After four year of attacking dairy cows in Japan’s northernmost prefecture, the Ninja Bear ends up on the grill.
For a period of four years, dairy farmers in the eastern part of Hokkaido Prefecture have been dealing with attacks on their livestock by a brown bear that wildlife authorities refer to as Oso 18. That designation comes from its first measured front-paw pawprints being 18 centimeters (7.1 inches) across, but Oso 18 is also known by another name: the Ninja Bear.
But it’s now been confirmed that the Ninja Bear been killed, and he’s been eaten too.
Despite multiple traps and hunting party sessions, the Ninja Bear managed to evade capture and almost entirely evade detection for years. It seemed to have learned how to avoid traps, was seen on security camera footage only about once a year, and made its attacks at night, benefiting not only from the cover of darkness but also, though likely unconsciously, from ordinances that prohibit the use of hunting rifles after sundown.
Between July of 2019 and June of this year, the Ninja Bear attacked 66 dairy cows in the towns of Shibecha and Akkeshi, resulting in 32 animal deaths. Though the Ninja Bear wasn’t leaving behind themed calling cards, investigators were able to tell that it was the same bear involved, based on analysis of fur left behind at the scenes of the attacks. That DNA record allowed authorities to confirm that a 2.1-meter (6.9-foot) 330-kilogram (728-pound) brown bear shot and killed by a hunter on July 28 in the town of Kushiro was the Ninja Bear.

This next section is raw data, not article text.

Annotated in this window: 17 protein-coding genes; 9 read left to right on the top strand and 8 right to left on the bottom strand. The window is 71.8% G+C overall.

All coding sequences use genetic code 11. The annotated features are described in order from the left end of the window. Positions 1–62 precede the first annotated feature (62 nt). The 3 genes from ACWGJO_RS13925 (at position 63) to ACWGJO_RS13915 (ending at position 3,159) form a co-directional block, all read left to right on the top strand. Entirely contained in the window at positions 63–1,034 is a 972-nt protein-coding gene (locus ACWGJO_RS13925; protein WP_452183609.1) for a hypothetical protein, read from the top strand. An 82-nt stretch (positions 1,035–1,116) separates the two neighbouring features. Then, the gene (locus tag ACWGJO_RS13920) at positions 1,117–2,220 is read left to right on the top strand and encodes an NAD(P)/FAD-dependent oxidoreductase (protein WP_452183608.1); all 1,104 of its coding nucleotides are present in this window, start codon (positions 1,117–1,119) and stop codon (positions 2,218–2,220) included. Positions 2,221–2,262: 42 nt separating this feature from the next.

The DNA analysis confirmation wasn’t completed and announced until August 22, resulting in a retroactive surprise for those who’d recently eaten at Amakara Kumakara, an upscale restaurant in Tokyo’s Ningyocho that specializes in wild game. As is the norm when wild animals are hunted in Japan, the meat from the brown bear shot in Kushiro on July 28 was sold to restaurants, with Amakara Kumakara a buyer. Following the disclosure of the DNA analysis results, Amakara Kumakara confirmed that the bear meat it had served yakiniku-style on the week of August 14 was from the Ninja Bear. The restaurant also says that all of the cuts usable as yakiniku have already been sold and eaten, but that it plans to offer the remaining Ninja Bear meat as kamui ohau, a traditional Hokkaido bear meat hot pot stew, starting next month.
Source : Sorenews24